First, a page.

Tours through two of Tennessee's major operating distilleries give visitors an inside glimpse at the distillation processes practiced since the mid 1800s.
The Jack Daniel Distillery in Lynchburg is listed on the National Register of Historical Places and offers free distillery tours.
The small town of Lynchburg welcomes visitors to the distillery visitors center where a guide will show them firsthand the special process that Daniel perfected in 1866. During the tour, visitors get a glimpse of history and a better understanding of the popular whiskey produced.
Free distillery tours are also offered at George Dickel Tennessee Whisky in Tullahoma in Cascade Hollow on the Highland Rim of the Cumberland Plateau where water from Cascade Springs helped create the perfect site for a distillery.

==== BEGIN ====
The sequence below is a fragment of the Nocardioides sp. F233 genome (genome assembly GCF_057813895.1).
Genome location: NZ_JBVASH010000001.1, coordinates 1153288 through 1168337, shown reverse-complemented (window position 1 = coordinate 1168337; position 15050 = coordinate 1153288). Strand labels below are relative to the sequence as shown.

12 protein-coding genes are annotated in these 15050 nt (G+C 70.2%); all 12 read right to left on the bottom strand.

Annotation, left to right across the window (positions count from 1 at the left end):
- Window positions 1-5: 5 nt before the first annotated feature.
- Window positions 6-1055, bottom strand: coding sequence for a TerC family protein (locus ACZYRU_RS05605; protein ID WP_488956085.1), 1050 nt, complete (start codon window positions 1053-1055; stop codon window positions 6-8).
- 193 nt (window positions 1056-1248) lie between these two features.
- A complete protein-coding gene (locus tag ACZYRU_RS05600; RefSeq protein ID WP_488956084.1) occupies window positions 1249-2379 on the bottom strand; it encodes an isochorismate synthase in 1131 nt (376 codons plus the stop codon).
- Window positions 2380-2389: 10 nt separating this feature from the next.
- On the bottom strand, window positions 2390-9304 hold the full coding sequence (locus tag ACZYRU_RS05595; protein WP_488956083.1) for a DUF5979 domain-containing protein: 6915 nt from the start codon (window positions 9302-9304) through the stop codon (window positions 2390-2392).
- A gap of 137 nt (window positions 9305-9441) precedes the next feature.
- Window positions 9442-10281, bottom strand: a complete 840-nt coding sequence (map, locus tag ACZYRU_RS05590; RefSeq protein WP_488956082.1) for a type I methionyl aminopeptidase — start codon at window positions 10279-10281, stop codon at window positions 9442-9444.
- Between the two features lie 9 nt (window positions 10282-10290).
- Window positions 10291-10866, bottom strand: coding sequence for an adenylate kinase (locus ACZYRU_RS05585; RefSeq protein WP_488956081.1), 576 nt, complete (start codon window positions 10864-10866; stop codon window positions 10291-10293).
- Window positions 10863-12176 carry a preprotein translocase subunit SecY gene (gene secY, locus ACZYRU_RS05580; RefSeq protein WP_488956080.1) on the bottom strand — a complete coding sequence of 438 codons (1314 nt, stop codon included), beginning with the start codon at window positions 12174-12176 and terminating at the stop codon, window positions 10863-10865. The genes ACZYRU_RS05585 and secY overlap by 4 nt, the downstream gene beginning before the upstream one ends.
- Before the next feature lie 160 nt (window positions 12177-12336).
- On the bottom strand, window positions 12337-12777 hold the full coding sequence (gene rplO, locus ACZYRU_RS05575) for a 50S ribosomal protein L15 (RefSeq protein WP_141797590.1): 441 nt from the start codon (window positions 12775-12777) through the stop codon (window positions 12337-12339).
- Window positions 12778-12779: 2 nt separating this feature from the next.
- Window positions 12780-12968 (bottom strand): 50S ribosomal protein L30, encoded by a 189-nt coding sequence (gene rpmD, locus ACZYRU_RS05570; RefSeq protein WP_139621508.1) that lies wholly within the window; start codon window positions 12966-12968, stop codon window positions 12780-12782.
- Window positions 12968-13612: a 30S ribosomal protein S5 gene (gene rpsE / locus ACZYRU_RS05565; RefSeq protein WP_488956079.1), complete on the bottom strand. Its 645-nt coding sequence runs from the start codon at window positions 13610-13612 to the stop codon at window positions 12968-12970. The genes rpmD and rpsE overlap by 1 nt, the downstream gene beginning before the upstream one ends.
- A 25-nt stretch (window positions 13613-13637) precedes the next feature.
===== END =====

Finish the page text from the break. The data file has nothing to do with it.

And so it was that in 1870 George Dickel made his first bottle of Tennessee whiskey. Dickel found that whiskey made during the winter months was smoother than when made during the summer so today George Dickel is the only Tennessee distiller to chill the whisky before it goes into their charcoal mellowing vats which filters out the oils and fatty acids.
Dickel considered his whiskey as smooth as the finest scotch, that he spelled "whiskey" without an "e" in keeping with the Scottish tradition.
Their tour gives vistors a glimpse at their processes and time-honored traditions as well as enabling one to mail a note to friends from their very own U.S. Post Office.